“It’s still very much a work in progress,” said Mark Piscotty, executive director of the Southern California Sports Council.
“It remains to be seen if we’re going to have any kind of a franchise in L.C.S.C., but we’re definitely looking forward to it.”
The Los Angeles Rams are one of the NFL’s most popular franchises, and the city is still reeling from the devastating flooding that hit the region last winter.
“The L.L.A.-based NFL franchise has been the center of the local sports community for more than a decade,” Piscottys said.
“The LASCO-funded Rams Foundation and its supporters have invested millions of dollars in a community revitalization effort.
And we’re confident that this will be an even bigger investment for the city and the community.”
The Rams, who play in Inglewood, California, are in a race to find a permanent home for the franchise.
The NFL is seeking a buyer for the team and has made it clear that any offer will be contingent on a purchase price.
A Rams’ move to Los Angeles would mean an end to a four-decade-long relationship with Santa Clara, California.
The NFL and the Santa Clara County Board of Supervisors have agreed to a two-year, $20 million deal for the Rams to move to L.E.
C, which is a former landfill site in the city.
The move would be a significant economic boost for Santa Clara.
However, the Rams have not made any announcements about their relocation, and some in the community are still awaiting an official announcement.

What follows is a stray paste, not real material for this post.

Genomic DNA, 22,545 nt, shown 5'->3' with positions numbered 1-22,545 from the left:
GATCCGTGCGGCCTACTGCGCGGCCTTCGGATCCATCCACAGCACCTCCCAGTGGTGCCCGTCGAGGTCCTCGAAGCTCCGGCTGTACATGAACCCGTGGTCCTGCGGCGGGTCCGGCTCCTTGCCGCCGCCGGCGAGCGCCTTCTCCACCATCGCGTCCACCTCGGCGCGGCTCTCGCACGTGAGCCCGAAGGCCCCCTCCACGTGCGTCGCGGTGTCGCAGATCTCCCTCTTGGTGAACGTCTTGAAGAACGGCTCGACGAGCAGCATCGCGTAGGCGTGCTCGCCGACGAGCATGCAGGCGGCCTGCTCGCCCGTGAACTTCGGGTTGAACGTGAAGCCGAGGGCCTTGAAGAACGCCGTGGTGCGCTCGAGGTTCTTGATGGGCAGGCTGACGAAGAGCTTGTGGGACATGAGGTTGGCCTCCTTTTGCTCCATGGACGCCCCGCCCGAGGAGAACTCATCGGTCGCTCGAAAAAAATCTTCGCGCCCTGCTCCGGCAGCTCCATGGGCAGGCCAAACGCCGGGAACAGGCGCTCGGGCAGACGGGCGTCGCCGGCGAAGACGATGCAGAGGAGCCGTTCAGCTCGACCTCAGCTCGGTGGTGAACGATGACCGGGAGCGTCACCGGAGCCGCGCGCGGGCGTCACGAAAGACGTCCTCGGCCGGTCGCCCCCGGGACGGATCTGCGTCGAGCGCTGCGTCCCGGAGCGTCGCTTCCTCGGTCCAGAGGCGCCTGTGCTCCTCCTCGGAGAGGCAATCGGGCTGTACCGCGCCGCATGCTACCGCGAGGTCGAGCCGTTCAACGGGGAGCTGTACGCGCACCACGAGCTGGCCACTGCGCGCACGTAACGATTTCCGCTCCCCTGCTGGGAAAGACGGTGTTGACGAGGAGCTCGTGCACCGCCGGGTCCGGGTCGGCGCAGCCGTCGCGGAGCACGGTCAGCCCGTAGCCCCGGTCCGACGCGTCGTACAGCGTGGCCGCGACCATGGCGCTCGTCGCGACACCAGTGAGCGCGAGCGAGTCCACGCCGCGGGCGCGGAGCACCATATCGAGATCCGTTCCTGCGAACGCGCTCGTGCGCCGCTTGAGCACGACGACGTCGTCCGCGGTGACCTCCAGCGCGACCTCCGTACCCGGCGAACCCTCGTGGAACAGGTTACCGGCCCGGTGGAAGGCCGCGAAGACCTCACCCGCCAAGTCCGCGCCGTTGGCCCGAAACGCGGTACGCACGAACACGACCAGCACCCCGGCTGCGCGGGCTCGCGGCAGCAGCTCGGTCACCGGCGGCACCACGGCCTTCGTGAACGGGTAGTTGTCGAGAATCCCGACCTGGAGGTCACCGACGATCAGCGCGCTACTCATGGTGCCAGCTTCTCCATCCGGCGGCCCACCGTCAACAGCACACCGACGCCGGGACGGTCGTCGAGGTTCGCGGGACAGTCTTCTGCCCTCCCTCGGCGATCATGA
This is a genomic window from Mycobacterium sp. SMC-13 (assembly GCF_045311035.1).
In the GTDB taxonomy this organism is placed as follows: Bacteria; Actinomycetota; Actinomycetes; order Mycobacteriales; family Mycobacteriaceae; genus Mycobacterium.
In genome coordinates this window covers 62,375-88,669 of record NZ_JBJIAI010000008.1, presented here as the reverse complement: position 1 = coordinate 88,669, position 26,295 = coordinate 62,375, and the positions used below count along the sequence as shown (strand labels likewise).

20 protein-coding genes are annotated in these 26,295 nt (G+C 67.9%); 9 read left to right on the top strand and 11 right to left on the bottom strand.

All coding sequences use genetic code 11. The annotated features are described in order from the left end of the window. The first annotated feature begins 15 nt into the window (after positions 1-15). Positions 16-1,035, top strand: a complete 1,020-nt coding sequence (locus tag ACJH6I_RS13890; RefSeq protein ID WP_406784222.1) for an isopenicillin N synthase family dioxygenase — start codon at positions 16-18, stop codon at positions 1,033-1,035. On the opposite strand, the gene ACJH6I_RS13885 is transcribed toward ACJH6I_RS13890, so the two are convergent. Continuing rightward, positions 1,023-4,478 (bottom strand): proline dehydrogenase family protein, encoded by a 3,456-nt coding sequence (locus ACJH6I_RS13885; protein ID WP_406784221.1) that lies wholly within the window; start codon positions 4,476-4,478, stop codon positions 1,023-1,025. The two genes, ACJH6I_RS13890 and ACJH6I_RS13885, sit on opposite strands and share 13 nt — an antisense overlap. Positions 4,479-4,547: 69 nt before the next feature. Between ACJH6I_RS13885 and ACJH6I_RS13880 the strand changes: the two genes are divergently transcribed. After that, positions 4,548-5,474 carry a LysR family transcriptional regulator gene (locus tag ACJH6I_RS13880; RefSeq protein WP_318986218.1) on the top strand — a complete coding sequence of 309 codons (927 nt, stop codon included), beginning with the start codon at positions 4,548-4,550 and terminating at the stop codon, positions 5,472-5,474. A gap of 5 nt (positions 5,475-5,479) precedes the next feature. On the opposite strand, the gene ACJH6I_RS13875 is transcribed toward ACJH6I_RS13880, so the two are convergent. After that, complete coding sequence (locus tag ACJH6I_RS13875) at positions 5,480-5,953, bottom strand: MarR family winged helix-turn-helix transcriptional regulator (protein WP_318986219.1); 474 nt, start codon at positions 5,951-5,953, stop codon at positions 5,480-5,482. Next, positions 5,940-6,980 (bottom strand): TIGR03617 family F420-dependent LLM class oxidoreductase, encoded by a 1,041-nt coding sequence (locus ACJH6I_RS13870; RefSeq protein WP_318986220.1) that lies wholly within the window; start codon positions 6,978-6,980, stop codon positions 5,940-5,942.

“It’s a long-term process and we’re still hoping to hear from the L.S., but I think it’s fair to say that this is not a done deal,” Pisco said.
L.L., as it is known in the Southern Californian community, is located just outside of downtown Los Angeles, and there are some 1,600 active members of the community, according to the LASCo.
The NFL is looking to build an NFL-level stadium on the site of the former Inglewoods L.J. King Convention Center, which was demolished in December 2017.
The project has been in the works for years and will be the largest stadium project in L,S.O.C.’s history.
The Chargers also recently signed a multiyear lease for a new football stadium in Carson, Nevada.
The Chargers announced plans to vacate their home in Carson at the end of this season.LASCo officials have said they are eager to help with the Chargers’ relocation to LCO.
They said they would also like to help make the transition from the Ingle County landfill site to a new LCO site.”LASCO’s goal is to have a facility for all professional sports in LCO that can serve the entire community,” Pincotty said.
The Los Angels are also working on a stadium in Ingleside, but their plans are in limbo.
The stadium would be located just north of downtown L.O., about an hour and a half from Los Angeles.
The city of Ingle, which has been a major football-supporting community in LO, is planning to build a stadium, which would be on land it purchased in 1999.
The Raiders, who played in Oakland from 1998 to 2003, moved to Las Vegas in 2006.
The team has not announced any plans to relocate to LCo.